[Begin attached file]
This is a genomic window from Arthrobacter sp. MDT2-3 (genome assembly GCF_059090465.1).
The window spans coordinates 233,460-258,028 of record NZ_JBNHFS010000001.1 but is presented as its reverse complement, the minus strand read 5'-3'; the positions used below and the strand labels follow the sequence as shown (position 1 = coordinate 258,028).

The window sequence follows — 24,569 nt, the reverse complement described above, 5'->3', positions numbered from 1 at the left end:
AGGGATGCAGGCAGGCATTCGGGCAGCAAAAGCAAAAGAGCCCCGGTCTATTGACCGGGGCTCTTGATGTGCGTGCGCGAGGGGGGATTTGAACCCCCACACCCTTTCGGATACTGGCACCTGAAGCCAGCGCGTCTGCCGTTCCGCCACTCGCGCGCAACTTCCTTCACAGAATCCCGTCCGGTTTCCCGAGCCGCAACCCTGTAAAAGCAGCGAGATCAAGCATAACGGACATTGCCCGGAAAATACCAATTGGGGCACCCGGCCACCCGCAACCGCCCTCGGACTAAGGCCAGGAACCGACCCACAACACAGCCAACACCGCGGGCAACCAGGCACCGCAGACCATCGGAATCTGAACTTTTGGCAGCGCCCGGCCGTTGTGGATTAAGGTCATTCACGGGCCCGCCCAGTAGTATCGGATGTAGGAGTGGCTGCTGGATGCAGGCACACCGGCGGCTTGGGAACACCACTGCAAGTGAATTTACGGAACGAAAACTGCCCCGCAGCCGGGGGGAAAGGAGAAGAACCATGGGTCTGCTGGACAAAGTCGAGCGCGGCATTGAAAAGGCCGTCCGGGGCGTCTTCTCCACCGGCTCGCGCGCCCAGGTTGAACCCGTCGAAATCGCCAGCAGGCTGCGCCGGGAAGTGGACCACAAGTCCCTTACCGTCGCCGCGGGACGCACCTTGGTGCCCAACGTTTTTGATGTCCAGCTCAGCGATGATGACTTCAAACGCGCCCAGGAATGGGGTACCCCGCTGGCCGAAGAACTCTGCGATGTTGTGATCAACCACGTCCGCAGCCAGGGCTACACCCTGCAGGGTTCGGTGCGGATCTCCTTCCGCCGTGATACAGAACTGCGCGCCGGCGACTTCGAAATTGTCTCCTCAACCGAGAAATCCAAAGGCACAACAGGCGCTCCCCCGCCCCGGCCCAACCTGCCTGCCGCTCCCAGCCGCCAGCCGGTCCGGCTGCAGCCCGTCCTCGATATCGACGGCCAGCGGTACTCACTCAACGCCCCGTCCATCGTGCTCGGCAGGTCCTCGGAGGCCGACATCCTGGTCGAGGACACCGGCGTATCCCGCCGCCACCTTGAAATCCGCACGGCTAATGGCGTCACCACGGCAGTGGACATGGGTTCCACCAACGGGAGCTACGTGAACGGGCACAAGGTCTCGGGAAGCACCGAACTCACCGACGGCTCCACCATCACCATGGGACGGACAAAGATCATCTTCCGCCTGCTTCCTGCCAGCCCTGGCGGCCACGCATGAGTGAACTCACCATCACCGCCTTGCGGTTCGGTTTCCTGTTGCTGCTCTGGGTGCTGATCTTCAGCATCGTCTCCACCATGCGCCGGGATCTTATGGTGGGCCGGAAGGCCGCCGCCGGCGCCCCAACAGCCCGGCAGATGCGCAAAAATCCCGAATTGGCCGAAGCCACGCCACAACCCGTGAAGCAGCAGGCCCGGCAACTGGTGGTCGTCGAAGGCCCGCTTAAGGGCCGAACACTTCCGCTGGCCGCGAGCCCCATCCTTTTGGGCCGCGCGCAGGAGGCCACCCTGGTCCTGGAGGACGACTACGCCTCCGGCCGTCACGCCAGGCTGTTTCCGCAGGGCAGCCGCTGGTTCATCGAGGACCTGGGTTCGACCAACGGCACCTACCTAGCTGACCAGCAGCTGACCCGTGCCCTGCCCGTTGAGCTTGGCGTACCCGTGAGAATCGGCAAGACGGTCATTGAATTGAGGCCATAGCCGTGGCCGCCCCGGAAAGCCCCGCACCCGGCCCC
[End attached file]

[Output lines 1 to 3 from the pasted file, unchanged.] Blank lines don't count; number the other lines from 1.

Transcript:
This is a genomic window from Arthrobacter sp. MDT2-3 (genome assembly GCF_059090465.1).
The window spans coordinates 233,460-258,028 of record NZ_JBNHFS010000001.1 but is presented as its reverse complement, the minus strand read 5'-3'; the positions used below and the strand labels follow the sequence as shown (position 1 = coordinate 258,028).

The window sequence follows — 24,569 nt, the reverse complement described above, 5'->3', positions numbered from 1 at the left end: